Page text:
On the occasion of my friend Micki Pellerano's solo show at American Medium in Brooklyn, I spoke to him about the things that matter to him: drawing, growing down, experiencing pain, pop music and of course love.
The 114th Annual Student Exhibition at the Pennsylvania Academy of the Fine Arts (PAFA) kicks off Friday night. For weeks, 85 graduate and undergraduate students have been feverishly finishing and framing nearly 1,000 artworks in their studios.
With all the pushback these days against standardized testing, and with so much talk about how kids from different backgrounds learn differently, you'd think we'd have a country sprinkled with schools that dedicate themselves to injecting the arts into education.
Pricing art is always tricky, especially for new artists who don't have a track record. Once you have had the chance to sell your work in a number of contrasting venues, you'll develop a stronger awareness of what's appropriate.
Amy Adler's latest project, "Location," which is currently on view at ACME in Los Angeles, includes large scale oil pastel drawings created from photographs she took while scouting for a film, that may or may not ever be made.
"Nicholas, did you do this?" I exclaimed. He smiled and nodded. "It's fantastic! I love it. This part looks like the Empire State Building," I said, perhaps a little too eagerly. He peered at it closely, then shrugged. "Maybe."
I love taking classes. I love learning. Since graduating college, I've signed up for courses all over LA, from UCLA Extension's writing seminars (they're great!) to improv workshops at The Groundlings (good too!). And I won't even get into all the acting classes I have experienced.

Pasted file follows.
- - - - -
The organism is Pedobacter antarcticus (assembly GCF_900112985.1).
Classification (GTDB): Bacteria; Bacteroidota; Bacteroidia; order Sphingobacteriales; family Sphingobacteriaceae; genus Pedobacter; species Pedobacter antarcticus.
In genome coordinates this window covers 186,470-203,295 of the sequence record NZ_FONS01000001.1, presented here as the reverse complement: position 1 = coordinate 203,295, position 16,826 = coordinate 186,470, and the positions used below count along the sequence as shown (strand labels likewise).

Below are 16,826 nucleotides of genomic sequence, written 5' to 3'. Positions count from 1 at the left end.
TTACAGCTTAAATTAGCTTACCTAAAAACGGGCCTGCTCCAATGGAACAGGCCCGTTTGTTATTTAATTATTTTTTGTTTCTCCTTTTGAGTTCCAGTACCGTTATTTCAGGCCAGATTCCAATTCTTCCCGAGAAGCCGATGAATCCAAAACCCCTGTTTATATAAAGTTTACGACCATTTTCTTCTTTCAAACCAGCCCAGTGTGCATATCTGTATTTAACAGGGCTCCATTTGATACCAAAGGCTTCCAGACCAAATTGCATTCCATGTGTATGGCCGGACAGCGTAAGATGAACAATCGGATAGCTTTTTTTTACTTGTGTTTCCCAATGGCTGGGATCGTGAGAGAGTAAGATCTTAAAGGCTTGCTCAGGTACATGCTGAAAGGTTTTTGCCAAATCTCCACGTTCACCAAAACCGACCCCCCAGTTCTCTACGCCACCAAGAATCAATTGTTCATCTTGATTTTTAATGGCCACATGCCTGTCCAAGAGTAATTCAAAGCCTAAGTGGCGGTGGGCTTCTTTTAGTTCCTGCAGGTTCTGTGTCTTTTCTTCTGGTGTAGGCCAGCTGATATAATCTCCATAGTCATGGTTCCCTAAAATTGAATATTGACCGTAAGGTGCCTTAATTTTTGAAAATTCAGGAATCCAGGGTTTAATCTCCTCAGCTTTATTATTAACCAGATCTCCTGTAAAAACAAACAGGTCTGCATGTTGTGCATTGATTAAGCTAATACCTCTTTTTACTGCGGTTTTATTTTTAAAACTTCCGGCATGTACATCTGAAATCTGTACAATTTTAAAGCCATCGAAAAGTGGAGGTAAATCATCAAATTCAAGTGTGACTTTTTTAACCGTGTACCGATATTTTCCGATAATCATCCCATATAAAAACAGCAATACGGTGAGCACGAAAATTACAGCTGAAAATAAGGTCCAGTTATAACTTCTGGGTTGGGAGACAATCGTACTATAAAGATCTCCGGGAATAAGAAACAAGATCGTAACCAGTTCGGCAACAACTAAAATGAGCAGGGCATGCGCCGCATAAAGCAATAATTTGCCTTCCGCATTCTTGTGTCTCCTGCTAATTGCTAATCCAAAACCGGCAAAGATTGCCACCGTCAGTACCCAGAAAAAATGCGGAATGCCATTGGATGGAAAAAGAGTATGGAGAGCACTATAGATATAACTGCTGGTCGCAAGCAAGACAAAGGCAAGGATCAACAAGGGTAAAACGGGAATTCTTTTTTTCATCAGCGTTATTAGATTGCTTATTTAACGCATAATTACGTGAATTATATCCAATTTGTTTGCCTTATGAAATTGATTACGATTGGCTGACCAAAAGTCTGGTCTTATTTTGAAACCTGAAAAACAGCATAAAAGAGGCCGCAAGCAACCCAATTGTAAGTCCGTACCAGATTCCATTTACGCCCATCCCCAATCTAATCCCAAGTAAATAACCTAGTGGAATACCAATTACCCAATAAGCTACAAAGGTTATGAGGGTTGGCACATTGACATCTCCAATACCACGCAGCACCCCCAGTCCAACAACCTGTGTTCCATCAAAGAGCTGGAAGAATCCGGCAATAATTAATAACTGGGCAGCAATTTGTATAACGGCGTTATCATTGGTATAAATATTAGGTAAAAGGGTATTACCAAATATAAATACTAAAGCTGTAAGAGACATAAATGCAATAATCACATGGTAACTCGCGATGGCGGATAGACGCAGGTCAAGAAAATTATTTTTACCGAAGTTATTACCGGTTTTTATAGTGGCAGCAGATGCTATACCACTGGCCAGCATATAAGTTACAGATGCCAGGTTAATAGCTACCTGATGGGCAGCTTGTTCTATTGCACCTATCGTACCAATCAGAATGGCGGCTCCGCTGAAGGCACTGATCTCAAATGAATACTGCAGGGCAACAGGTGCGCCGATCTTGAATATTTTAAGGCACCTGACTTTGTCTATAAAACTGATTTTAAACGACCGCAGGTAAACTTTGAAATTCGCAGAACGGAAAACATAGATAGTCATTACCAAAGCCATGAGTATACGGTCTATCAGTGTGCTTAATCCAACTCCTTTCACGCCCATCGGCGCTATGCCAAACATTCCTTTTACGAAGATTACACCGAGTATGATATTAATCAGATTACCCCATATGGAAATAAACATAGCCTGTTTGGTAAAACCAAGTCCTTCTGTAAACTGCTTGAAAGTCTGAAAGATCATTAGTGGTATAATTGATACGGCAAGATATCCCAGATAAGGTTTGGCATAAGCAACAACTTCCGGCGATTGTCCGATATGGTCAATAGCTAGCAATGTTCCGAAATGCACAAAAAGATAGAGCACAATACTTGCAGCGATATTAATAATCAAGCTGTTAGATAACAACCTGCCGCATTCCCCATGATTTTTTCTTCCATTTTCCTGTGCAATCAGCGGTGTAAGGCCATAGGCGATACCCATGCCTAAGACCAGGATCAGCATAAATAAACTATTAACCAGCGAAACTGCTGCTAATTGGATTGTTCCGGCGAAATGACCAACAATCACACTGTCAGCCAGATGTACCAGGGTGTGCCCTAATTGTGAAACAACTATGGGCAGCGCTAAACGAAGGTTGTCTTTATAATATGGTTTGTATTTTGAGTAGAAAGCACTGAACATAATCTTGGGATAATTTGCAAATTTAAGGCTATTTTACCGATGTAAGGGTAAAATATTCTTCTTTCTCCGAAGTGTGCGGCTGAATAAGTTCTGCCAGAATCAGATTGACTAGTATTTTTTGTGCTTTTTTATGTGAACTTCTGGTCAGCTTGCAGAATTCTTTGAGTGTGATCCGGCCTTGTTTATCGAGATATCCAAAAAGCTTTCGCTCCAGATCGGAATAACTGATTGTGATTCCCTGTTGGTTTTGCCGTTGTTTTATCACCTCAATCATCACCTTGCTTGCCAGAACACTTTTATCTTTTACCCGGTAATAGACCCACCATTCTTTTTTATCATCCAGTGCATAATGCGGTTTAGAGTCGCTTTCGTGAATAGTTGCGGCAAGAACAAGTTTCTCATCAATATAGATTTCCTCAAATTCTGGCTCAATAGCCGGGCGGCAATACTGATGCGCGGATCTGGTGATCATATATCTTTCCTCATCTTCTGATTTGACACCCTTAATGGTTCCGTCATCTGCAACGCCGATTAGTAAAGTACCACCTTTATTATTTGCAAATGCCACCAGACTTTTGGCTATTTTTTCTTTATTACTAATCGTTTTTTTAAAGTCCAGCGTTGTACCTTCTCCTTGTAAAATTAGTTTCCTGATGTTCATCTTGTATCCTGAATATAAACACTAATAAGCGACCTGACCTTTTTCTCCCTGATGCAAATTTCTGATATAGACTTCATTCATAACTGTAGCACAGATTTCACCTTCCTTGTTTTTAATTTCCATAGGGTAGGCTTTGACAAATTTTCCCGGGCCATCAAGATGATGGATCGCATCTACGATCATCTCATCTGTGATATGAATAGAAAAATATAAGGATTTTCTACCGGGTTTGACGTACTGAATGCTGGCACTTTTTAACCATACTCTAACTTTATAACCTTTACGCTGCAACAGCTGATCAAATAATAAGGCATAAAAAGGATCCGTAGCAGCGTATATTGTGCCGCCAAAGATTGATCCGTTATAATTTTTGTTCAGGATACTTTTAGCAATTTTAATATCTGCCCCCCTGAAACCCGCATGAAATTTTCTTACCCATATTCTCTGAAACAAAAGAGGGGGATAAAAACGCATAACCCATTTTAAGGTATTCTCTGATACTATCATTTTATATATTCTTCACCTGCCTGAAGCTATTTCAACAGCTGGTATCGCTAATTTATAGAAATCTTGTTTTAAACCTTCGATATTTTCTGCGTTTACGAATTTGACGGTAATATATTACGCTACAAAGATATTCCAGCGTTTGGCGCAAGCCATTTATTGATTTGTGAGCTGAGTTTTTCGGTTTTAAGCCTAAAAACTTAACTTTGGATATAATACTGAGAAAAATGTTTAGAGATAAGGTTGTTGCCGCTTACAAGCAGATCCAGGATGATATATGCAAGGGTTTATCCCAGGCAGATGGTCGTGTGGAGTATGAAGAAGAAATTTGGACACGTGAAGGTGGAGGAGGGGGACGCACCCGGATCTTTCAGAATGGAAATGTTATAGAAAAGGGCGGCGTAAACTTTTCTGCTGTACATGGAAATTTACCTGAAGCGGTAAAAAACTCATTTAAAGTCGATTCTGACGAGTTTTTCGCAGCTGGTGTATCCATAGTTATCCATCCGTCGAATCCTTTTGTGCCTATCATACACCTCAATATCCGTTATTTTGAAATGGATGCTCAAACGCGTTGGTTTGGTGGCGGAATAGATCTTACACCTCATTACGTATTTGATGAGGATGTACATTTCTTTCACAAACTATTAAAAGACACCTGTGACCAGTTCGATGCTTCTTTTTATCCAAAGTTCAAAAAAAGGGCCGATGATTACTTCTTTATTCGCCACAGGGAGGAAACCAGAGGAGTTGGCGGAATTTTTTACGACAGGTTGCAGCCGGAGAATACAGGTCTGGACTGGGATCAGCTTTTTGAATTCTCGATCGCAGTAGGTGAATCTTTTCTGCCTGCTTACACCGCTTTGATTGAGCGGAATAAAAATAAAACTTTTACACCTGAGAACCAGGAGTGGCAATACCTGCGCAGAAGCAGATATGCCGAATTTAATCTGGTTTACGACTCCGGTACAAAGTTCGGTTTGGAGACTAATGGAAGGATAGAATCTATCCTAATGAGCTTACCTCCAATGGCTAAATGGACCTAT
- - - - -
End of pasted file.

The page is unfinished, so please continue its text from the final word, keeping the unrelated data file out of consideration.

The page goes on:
Just as Sigmund Freud upended and challenged the way society viewed the psyche and sexuality in fin-de-siècle Vienna -- Schiele reached the same results with emotionally charged works that reflected his inner turmoil, desires, and fantasies.
Long known as an artist with a wide following, Peregrine Honig presents a mutli-fold exhibition of ideas on narcissism, sexuality and identity for her first Kansas City solo exhibition in a decade at Haw Contemporary.
Steven Assael said always to consider the interior of things. He drew a parallel between the literal interior volume of a form, and the internal meaning of art. He said this meaning was a precious liquid, and the artwork itself the vessel.
Leaving at first light with the dew covered drawing machine lashed to the cabins roof we motoring out of Wick Harbor. Soon we were sailing under full sail south bound with an incredible sunrise off our portside.